June 28, 2010 / David Fitch

The Emerging View of Salvation: Brian McLaren and the Danger of De-eschatologizing the Kingdom

As I said on the two previous posts, I’m currently winding down my book project  The End of Evangelicalism? by writing an epilogue probing the possibility what a new faithfulness might look like to emerge “from the rubble” of evangelicalism. I applaud the emerging and/or missional church movements among others. But I contend they must avoid three dangers, three traps if they (we) are to elude the traps that evangelicalism has itself already fallen into.  That’s when I came up with these three clumsy terms, de incarnationalize, de-eschatologize and de-ecclesiologize. Here’s some of what I wrote (edited for a blog post with citations etc. deleted) on the second of these 3 traps using Brian McLaren to illustrate what such a danger might look like.

Emerging church writers have spilt much ink criticizing evangelicalism’s narrow understanding of salvation. Author/pastor Brian McLaren has led the charge. For McLaren, truly the father of the emerging movement, evangelicalism has over-personalized salvation, made it into a transaction and has generally been pre-occupied with the afterlife and escaping hell. As a result, evangelicalism’s salvation message has actually distanced the believer from the salvation that God is doing to transform the unjust world. As a result, evangelicals have become dispassionate and even duplicitous in the way we lead our lives in the world. Again, in short, McLaren agrees with everything I have written in The End of Evangelicalism? concerning evangelicals and our practice of “the Decision.”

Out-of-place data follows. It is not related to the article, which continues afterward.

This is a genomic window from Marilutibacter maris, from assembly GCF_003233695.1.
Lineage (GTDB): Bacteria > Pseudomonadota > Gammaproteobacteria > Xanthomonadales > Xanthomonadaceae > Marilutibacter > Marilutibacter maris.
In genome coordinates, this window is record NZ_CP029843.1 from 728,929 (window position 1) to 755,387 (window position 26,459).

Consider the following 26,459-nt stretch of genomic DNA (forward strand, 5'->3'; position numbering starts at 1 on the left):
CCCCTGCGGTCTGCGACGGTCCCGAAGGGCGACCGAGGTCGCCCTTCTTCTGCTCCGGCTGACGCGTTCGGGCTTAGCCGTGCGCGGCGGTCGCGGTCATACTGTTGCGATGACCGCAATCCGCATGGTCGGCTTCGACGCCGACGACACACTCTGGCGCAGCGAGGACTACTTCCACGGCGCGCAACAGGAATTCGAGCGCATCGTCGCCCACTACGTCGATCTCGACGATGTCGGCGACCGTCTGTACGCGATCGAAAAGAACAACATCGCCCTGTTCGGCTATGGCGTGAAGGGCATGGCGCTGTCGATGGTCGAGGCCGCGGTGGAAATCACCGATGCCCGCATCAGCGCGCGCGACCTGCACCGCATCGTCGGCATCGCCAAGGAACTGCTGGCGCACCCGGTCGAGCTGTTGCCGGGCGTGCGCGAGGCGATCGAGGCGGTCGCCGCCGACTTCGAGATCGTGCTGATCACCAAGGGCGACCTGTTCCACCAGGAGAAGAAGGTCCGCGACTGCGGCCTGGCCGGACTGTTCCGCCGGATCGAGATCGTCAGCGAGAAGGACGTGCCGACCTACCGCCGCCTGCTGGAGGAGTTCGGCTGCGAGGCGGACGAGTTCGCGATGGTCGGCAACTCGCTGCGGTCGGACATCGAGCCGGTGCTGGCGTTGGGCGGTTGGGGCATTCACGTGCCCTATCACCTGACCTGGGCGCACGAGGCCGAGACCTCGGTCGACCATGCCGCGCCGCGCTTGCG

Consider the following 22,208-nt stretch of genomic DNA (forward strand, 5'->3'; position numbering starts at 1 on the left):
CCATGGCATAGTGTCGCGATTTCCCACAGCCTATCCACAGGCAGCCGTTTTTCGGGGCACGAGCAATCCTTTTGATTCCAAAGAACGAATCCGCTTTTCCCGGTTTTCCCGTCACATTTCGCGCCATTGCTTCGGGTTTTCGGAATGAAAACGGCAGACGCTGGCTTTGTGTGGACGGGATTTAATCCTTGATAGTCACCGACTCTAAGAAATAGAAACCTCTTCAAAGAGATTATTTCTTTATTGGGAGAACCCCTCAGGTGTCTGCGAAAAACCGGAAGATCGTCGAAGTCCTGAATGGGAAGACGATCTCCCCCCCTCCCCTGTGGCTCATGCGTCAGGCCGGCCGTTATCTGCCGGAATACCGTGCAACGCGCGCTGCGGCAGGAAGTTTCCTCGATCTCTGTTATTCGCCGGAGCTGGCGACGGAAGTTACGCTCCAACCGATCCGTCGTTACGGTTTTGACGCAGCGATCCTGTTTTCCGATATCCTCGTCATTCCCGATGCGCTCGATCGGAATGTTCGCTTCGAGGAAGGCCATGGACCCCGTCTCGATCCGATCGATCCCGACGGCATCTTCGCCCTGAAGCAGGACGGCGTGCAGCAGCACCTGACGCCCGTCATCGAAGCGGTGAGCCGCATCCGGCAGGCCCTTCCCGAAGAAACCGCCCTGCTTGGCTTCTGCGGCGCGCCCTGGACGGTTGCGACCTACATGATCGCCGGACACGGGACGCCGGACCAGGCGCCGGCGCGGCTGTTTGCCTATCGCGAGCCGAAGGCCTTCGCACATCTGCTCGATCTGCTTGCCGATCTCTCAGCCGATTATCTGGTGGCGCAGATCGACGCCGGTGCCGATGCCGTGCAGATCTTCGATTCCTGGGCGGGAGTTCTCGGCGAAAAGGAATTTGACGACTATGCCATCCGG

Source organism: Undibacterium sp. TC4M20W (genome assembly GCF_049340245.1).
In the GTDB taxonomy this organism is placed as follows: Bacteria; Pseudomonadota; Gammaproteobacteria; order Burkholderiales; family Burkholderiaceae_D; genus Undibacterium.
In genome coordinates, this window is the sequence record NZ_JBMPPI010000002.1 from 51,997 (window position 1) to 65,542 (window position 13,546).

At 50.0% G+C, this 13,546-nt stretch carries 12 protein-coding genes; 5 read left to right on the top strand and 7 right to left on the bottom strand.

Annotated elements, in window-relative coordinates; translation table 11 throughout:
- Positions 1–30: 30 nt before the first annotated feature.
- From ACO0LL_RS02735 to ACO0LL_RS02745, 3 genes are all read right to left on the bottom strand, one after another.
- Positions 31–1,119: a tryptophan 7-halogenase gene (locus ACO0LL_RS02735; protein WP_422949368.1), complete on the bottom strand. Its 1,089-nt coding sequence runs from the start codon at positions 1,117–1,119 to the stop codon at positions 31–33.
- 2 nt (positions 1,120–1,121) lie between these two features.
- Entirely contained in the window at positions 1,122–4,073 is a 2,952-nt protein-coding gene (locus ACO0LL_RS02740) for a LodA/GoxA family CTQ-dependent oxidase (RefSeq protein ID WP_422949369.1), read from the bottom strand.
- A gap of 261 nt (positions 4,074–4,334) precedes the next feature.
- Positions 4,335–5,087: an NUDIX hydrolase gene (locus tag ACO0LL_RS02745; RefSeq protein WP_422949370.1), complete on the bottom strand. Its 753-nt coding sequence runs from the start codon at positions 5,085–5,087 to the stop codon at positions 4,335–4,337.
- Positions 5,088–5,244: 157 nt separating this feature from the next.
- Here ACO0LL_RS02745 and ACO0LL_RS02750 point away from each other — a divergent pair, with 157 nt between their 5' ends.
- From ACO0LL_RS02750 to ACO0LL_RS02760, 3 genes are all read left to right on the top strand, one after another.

McLaren responds the status quo by admonishing evangelicals that they have forgotten (or ignored) the Jesus of the gospels and His message: the Kingdom of God has begun. We have focused instead on the Pauline/ Lutheran doctrine that we are justified by faith in Christ through his atoning work on the cross. He argues that evangelicalism’s salvation has become a personalized middle class gospel accommodated to the comforts of American prosperity. It is a message hardly recognizable in what Jesus preached in the gospels where He announces that the Kingdom of God has broken in, a new way of life with God has begun. McLaren, true to the evangelist he is, invites his readers to identify with it and join in living the way of Jesus in this new Kingdom. As opposed to an evangelical conversion that emphasizes the afterlife, McLaren says Jesus is about the work that God is doing in His Kingdom to reorder our lives now. In joining in with God and His Kingdom we can become part of what God is doing to transform the world.

In his The Secret Message of Jesus, McLaren takes this theme that is over 100 years old in New Testament scholarship and refashions it for evangelism. He invites his readers to follow Jesus into the socio inter-personal and political dynamics of the Kingdom birthed by, in and through Jesus Christ. In Anabaptist fashion, McLaren describes how God is working not through coercion or power but in the daily (even mundane) lives of committed followers of Christ willing to participate in what He is doing through love and reconciliation. To those of us tired of the individualist consumerist habits of evangelical salvation, Brian McLaren is a breath of fresh air. He offers a salvation that includes repentance and a decision, but is grandly holistic. It is a belief and practice that shapes us out of the duplicity and dispassion that has seemed so much a part of evangelicalism’s practice of evangelism.